Lowering the Affective Filter for English Language Learners Facilitates Successful Language Acquisition

What is the affective filter?

The “affective filter” is a theoretical construct in second language acquisition that attempts to explain the emotional variables associated with the success or failure of acquiring a second language. The affective filter is an invisible psychological filter that can either facilitate or hinder language production in a second language.

When the filter is high:

  • Students experience stress
  • Students feel anxious and self-conscious
  • The lack of self-confidence might inhibit success in acquiring the second language
  • Students are reluctant to participate and seek out opportunities to collaborate
  • If modifications are not being made, the students will experience boredom and disinterest

When the filter is low:

  • Students become risk-takers as they manipulate language
  • Students feel safe in making mistakes without judgement and constant corrections
  • Students feel empowered to interact with their peers and seek out models of language
  • Students feel safe in answering questions and sharing their thinking with peers and the teacher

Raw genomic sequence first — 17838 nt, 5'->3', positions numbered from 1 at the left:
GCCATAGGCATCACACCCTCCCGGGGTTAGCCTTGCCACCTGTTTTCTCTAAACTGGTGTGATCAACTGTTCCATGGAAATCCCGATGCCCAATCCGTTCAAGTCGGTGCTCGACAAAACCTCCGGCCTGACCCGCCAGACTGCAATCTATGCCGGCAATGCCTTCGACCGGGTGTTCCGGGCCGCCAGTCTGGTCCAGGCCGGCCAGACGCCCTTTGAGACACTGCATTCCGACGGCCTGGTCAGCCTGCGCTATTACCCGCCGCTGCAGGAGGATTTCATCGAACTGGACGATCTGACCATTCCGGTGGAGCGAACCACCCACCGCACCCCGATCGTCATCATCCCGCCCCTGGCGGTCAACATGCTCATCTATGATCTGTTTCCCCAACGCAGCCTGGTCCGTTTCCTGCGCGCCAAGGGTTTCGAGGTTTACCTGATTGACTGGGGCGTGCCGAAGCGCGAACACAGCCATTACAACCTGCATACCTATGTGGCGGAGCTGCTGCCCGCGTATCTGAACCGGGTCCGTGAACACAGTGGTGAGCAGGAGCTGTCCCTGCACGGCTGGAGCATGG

How do I lower the affective filter in my classroom within Collaborative Literacy?

  • Try not to overemphasize error correction. In other words, instead of correcting the student; model the correct use of the language in a supportive stance.
  • Utilize the ELL teacher notes laid out within the teacher’s manual to scaffold your instruction.
  • Institute a policy in the classroom that prohibits students from making fun of peers or laughing at errors. This is directly supported by the social learning goals weaved throughout every lesson. This sets the expectations for how students work together as they collaborate.
  • As students share and reflect at the end of each lesson, share your observations and facilitate the brainstorming of solutions to challenges
  • Take advantage of the first units within Being a Writer and Being a Reader. This will build a strong literacy community and set up a safe place for learning.
  • Equip strong language models with strategies to support their language learner peers.
  • Consistently encourage risk-taking reminding students that your classroom is a safe place to learn.
  • Set individual goals with students and celebrate growth!

When the affective filter is low, the learner is in an emotionally safe place. These feelings of safety lower imaginary walls, promoting more successful language acquisition. This type of environment becomes a welcoming invitation to keep learning!

This is part 2 of a blog series on supporting English Language Learners in Collaborative Literacy. You can read part 1 here.